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Record number 414437
Title A methodology to select particle morpho-chemical characteristics to use in source apportionment of particulate matter from livestock houses
Author(s) Cambra-Lopez, M.; Hermosilla, T.; Aarnink, A.; Ogink, N.W.M.
Source Computers and Electronics in Agriculture 81 (2012). - ISSN 0168-1699 - p. 14 - 23.
DOI https://doi.org/10.1016/j.compag.2011.11.002
Department(s) LR - Environment
Publication type Refereed Article in a scientific journal
Publication year 2012
Keyword(s) dust particles - classification - buildings - accuracy - identification - generation - poultry - area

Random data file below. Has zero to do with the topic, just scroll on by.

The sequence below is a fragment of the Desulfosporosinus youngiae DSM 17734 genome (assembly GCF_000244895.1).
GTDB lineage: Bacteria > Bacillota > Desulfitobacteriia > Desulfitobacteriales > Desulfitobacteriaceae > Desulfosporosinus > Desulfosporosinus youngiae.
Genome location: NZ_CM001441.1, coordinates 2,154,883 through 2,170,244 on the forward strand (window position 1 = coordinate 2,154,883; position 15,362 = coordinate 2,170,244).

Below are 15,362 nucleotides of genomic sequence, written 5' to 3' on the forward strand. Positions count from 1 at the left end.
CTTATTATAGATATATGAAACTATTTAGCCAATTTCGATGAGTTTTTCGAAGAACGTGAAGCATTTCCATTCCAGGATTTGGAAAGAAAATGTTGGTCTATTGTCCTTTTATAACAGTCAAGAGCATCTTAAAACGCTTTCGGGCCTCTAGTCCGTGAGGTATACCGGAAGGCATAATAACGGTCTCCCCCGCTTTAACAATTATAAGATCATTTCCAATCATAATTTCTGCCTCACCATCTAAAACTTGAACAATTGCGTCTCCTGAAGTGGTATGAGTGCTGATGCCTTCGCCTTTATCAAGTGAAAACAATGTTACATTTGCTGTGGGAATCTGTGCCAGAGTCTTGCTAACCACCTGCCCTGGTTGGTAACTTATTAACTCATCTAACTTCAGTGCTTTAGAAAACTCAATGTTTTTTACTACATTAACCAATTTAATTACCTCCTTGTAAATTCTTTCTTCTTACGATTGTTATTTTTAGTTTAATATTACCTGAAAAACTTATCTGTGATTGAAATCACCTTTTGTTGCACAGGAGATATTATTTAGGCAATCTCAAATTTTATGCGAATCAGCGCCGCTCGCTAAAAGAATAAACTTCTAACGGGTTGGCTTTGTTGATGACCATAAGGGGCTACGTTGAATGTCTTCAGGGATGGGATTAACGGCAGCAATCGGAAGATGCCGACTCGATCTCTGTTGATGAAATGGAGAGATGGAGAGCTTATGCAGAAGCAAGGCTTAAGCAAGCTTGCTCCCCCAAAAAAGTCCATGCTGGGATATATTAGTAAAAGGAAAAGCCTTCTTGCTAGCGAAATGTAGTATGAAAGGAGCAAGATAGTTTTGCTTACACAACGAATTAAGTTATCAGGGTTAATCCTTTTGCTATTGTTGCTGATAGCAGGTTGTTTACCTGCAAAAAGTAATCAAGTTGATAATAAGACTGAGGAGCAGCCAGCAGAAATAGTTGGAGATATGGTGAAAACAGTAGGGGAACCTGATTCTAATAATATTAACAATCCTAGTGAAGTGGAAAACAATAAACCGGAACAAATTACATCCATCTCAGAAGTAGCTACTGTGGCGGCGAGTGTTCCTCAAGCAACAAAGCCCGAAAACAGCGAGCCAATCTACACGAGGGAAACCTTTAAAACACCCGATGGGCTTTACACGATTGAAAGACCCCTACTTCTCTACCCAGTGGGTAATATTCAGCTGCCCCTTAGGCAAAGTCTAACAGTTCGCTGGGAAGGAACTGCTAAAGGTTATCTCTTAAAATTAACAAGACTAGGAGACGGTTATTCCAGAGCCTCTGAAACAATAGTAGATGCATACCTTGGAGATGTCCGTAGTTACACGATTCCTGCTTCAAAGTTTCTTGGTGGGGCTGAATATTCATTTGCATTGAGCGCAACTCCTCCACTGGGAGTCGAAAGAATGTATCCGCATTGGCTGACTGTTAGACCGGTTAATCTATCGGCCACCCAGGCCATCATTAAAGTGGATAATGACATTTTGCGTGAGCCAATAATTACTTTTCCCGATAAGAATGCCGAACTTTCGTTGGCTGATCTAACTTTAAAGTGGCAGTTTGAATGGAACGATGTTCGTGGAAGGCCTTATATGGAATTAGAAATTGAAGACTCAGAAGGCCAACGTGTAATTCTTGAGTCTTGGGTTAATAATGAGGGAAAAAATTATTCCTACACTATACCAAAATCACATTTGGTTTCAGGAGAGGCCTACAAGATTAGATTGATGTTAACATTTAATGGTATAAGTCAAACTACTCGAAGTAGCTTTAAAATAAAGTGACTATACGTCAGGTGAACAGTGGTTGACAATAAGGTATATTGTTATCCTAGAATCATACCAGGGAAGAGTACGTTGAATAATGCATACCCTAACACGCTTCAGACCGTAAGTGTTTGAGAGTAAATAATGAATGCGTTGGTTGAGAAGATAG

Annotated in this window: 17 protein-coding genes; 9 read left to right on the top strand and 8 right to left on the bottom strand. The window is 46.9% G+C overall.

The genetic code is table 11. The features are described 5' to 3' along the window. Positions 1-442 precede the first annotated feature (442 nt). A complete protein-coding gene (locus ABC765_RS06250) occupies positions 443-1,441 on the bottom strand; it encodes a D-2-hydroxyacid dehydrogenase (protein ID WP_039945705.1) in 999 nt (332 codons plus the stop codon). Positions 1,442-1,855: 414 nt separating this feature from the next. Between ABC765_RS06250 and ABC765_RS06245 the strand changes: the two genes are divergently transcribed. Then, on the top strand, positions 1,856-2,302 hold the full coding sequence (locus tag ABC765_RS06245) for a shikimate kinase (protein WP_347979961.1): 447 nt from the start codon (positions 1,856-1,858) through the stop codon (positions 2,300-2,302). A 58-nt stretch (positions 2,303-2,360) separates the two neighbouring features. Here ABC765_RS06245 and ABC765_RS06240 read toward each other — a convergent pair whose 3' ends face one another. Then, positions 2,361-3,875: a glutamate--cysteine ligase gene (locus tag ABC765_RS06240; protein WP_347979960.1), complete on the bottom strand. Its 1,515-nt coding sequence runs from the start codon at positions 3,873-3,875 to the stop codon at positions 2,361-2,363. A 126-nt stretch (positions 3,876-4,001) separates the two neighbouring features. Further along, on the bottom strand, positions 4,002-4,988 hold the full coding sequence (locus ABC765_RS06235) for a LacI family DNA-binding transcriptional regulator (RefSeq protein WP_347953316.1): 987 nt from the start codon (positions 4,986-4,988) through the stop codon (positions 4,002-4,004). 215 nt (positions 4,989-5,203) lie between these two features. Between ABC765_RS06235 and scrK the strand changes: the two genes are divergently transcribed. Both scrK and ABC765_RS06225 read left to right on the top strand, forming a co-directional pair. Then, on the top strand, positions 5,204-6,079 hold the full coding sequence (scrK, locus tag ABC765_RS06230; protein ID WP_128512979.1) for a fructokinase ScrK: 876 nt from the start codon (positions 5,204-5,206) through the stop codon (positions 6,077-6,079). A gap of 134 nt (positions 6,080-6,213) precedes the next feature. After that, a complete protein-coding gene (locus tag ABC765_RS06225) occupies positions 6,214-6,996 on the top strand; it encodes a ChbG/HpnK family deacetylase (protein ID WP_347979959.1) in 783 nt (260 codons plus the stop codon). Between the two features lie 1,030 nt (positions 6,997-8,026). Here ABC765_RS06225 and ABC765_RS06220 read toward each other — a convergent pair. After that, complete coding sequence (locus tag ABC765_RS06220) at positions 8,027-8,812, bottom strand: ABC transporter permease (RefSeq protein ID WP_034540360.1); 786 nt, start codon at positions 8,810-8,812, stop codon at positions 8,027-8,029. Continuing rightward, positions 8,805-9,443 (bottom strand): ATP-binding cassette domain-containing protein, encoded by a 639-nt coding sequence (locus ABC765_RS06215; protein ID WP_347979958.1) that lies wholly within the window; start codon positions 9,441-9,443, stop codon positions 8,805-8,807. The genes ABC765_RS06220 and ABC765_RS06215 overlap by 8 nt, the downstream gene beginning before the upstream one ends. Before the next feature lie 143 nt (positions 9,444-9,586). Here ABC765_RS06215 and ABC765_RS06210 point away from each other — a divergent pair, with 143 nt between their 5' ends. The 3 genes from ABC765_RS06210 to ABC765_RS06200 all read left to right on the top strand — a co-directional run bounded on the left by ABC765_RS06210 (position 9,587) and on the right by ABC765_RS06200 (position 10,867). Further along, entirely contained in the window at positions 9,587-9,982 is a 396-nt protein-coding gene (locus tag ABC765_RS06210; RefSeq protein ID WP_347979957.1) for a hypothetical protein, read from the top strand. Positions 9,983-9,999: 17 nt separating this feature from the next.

Abstract Intensive poultry and pig houses are major point sources of particulate matter (PM) emissions. The knowledge on the contribution of individual sources to PM in different fractions is essential to improve PM reduction from livestock houses. We developed a methodology to investigate which input data (particle chemical, morphological or combined characteristics) were best to distinguish amongst specific sources of airborne PM in livestock houses. We used a validation procedure with classification rules based on decision trees and analyzed misclassification errors. The PM from two livestock species (poultry and pigs), and in two different fractions (fine and coarse) was studied. Results showed the selection of the best input data varied with the sources, which depend on livestock species. Using only particle chemical characteristics resulted in higher overall classification accuracies (62–68%) than using only morphological characteristics (40–64%) in poultry and pigs. Particle morphological characteristics can add value when sources show distinctive and well defined morphologies or differ in size. Using combined chemical and morphological resulted in the highest overall classification accuracies (average of 69% of particles correctly assigned to their source) and lowest misclassification errors. This study provides a methodological approach to assess input data and identifies the most effective characteristics to apportion PM in livestock houses. These data are promising to determine the contribution of different sources to PM in livestock houses and give insight in under- and overestimation errors in the source apportionment
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